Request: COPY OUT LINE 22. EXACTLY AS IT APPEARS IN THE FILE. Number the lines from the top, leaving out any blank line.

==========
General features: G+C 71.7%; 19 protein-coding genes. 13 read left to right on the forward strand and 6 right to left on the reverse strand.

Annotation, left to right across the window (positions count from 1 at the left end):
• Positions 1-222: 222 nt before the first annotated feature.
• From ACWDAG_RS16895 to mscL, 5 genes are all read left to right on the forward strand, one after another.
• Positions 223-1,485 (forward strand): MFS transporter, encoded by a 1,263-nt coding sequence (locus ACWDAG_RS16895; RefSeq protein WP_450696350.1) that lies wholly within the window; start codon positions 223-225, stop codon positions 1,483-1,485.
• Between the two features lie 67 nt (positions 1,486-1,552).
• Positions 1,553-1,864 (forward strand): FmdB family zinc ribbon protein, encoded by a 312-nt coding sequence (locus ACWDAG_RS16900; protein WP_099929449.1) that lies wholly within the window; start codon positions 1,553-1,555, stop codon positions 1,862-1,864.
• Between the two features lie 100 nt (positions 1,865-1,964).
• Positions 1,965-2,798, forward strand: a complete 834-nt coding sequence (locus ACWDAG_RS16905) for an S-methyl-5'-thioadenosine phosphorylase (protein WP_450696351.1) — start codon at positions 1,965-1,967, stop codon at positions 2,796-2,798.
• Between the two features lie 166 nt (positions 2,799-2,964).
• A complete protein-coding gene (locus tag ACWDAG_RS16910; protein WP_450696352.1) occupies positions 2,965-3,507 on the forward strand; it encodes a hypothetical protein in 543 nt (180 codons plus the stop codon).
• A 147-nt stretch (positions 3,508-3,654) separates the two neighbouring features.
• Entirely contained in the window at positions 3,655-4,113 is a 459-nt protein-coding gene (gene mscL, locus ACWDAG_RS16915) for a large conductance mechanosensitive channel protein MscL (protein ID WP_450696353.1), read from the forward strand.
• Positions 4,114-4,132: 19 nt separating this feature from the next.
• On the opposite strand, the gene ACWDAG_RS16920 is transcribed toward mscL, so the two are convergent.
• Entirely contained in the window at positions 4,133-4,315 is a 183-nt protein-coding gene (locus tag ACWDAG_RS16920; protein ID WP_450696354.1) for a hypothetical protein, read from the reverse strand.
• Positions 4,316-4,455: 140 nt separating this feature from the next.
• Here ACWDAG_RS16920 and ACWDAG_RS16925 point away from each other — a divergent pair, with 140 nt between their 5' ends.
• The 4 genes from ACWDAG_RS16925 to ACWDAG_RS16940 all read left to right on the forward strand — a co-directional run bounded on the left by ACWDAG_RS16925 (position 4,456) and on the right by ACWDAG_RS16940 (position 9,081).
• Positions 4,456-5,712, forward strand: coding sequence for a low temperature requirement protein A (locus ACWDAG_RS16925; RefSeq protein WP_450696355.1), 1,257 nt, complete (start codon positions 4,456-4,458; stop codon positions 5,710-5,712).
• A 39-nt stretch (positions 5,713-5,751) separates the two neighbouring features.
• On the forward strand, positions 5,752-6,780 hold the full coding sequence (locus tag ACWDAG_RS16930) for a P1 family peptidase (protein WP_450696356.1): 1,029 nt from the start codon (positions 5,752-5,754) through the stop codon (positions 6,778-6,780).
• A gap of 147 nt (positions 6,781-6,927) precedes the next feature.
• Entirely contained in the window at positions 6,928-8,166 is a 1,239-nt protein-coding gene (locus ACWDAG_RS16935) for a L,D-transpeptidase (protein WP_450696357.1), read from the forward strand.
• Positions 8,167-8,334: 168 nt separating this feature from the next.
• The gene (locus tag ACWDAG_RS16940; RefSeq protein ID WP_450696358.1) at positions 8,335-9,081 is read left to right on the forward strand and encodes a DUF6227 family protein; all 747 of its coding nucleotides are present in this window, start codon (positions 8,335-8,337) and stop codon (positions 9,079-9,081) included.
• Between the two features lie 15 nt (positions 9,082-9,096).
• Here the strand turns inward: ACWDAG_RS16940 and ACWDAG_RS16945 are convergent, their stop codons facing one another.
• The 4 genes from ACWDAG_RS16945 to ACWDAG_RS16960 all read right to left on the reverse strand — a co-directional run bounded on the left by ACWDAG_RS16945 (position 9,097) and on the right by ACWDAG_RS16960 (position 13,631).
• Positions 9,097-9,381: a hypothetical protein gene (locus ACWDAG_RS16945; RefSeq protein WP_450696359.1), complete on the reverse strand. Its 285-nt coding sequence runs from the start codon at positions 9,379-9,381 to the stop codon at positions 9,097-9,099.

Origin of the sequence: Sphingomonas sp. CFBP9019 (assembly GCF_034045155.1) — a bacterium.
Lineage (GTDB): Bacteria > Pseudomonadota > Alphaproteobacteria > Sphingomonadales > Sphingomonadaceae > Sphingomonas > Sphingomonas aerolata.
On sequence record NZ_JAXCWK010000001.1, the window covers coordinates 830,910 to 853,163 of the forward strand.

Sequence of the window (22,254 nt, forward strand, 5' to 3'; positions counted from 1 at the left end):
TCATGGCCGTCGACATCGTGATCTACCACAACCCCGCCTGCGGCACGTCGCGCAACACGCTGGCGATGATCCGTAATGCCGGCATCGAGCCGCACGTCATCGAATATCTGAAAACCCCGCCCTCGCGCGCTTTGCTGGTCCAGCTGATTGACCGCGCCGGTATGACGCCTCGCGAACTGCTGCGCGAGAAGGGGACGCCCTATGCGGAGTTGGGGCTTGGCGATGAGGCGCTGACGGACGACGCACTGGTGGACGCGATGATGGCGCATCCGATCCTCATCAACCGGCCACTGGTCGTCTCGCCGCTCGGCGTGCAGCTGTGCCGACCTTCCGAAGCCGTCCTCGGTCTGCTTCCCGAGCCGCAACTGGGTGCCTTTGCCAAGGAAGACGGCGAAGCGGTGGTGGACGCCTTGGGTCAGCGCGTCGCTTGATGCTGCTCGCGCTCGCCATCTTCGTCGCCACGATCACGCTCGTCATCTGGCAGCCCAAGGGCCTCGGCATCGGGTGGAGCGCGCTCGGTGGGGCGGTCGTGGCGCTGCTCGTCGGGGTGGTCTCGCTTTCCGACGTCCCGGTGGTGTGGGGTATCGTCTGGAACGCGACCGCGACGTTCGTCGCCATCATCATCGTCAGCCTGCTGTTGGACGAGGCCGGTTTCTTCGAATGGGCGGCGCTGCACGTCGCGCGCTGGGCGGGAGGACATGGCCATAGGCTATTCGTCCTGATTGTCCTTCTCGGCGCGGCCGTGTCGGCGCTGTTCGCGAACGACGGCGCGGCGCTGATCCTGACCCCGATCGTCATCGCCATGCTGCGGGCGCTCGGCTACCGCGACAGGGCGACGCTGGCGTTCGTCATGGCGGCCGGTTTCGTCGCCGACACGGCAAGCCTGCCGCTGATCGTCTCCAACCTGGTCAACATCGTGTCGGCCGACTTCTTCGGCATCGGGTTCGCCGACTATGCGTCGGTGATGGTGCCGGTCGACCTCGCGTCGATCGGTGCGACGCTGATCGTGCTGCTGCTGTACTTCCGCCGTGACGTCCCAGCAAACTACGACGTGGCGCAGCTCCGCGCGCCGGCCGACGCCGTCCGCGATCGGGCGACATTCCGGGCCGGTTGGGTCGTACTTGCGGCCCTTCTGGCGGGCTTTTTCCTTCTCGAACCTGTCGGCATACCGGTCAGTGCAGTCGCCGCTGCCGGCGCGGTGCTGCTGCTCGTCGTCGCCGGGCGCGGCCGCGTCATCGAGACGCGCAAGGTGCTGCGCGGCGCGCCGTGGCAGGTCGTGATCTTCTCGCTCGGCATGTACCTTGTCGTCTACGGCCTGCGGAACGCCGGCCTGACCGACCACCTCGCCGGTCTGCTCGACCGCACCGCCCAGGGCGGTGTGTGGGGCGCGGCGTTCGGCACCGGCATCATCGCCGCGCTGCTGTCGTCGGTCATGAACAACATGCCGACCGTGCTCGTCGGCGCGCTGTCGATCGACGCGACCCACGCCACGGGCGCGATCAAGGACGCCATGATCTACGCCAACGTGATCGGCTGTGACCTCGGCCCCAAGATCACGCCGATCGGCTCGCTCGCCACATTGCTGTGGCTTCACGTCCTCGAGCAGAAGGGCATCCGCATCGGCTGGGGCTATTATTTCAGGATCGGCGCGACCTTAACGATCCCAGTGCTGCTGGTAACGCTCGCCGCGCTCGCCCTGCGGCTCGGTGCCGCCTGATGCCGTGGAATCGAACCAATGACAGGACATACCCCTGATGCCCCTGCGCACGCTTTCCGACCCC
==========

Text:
• On the forward strand, positions 5,752-6,780 hold the full coding sequence (locus tag ACWDAG_RS16930) for a P1 family peptidase (protein WP_450696356.1): 1,029 nt from the start codon (positions 5,752-5,754) through the stop codon (positions 6,778-6,780).